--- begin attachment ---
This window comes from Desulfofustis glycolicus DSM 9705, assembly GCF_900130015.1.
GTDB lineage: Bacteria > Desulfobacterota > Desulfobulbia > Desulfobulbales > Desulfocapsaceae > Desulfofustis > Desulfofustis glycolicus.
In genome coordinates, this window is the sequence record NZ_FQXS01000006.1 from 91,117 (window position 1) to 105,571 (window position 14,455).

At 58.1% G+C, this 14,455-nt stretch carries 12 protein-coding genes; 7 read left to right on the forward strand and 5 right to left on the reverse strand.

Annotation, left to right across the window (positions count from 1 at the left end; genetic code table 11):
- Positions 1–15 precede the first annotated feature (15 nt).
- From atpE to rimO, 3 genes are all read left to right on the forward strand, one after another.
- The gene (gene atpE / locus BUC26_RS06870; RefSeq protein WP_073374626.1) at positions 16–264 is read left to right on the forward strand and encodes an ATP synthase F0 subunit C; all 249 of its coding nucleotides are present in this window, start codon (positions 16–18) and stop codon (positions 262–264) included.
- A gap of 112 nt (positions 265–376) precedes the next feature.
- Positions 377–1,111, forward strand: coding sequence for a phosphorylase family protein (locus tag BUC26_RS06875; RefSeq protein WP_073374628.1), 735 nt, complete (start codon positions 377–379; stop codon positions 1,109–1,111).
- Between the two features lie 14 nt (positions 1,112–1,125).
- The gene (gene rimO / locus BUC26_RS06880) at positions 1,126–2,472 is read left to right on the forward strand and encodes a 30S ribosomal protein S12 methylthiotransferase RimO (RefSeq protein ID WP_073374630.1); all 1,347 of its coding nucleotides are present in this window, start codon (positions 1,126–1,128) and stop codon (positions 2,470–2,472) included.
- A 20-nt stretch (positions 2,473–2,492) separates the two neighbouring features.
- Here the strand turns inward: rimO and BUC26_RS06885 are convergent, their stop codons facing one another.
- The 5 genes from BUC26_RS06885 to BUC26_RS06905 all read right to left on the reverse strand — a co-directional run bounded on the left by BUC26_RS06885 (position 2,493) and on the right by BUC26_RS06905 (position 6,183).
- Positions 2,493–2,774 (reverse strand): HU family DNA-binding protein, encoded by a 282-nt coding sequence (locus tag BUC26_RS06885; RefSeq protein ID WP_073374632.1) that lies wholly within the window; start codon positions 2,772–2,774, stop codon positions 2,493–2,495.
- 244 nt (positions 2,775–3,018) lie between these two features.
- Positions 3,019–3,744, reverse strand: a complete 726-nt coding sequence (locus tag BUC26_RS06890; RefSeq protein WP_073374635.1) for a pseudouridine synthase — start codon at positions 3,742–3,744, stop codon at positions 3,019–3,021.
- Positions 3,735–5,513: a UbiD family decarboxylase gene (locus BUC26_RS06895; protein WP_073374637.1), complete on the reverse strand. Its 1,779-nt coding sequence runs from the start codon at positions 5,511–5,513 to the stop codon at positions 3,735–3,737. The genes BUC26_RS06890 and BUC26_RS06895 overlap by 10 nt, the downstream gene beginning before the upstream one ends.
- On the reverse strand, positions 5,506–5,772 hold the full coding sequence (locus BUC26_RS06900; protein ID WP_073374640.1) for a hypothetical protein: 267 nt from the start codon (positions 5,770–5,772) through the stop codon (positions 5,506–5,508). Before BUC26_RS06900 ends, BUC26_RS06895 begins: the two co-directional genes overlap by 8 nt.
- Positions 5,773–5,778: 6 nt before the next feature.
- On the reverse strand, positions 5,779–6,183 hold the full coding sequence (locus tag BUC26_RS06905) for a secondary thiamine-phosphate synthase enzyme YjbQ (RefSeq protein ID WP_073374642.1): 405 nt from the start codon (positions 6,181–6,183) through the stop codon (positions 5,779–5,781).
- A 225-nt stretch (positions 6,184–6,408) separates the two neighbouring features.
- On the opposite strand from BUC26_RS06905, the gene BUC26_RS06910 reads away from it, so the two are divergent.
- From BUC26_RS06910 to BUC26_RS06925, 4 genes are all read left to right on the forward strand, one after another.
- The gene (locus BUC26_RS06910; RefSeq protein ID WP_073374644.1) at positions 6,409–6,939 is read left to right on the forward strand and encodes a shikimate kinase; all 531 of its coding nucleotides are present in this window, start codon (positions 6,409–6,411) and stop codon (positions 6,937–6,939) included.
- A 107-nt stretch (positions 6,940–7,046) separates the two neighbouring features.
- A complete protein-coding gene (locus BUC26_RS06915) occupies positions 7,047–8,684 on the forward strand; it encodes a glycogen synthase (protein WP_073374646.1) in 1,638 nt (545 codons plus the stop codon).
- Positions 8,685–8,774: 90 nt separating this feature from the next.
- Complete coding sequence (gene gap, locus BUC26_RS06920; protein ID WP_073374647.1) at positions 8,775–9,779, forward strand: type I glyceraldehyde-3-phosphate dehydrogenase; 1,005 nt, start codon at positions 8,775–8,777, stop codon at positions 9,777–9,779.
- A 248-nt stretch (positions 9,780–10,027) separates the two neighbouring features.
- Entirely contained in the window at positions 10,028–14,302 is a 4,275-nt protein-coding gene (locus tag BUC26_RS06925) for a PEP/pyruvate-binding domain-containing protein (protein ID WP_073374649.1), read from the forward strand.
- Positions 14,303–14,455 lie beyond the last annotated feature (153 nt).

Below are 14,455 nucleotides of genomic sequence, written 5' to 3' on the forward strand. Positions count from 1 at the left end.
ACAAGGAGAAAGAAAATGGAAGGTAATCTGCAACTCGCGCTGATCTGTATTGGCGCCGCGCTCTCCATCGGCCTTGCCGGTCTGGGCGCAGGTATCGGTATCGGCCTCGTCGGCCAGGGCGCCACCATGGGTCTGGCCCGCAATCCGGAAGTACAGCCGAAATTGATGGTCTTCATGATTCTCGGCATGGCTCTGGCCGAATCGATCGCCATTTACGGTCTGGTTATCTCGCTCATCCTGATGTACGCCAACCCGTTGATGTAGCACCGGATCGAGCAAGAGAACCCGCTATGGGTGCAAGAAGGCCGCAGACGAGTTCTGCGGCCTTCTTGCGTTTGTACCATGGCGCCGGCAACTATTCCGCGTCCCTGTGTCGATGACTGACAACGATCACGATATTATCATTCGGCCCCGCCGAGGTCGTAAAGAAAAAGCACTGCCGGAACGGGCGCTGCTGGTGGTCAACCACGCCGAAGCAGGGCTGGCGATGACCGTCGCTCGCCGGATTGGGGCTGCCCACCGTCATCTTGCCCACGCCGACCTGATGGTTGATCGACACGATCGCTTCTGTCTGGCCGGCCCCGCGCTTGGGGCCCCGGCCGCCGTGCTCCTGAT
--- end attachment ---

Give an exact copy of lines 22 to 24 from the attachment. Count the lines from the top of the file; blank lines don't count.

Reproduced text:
- On the reverse strand, positions 5,779–6,183 hold the full coding sequence (locus tag BUC26_RS06905) for a secondary thiamine-phosphate synthase enzyme YjbQ (RefSeq protein ID WP_073374642.1): 405 nt from the start codon (positions 6,181–6,183) through the stop codon (positions 5,779–5,781).
- A 225-nt stretch (positions 6,184–6,408) separates the two neighbouring features.
- On the opposite strand from BUC26_RS06905, the gene BUC26_RS06910 reads away from it, so the two are divergent.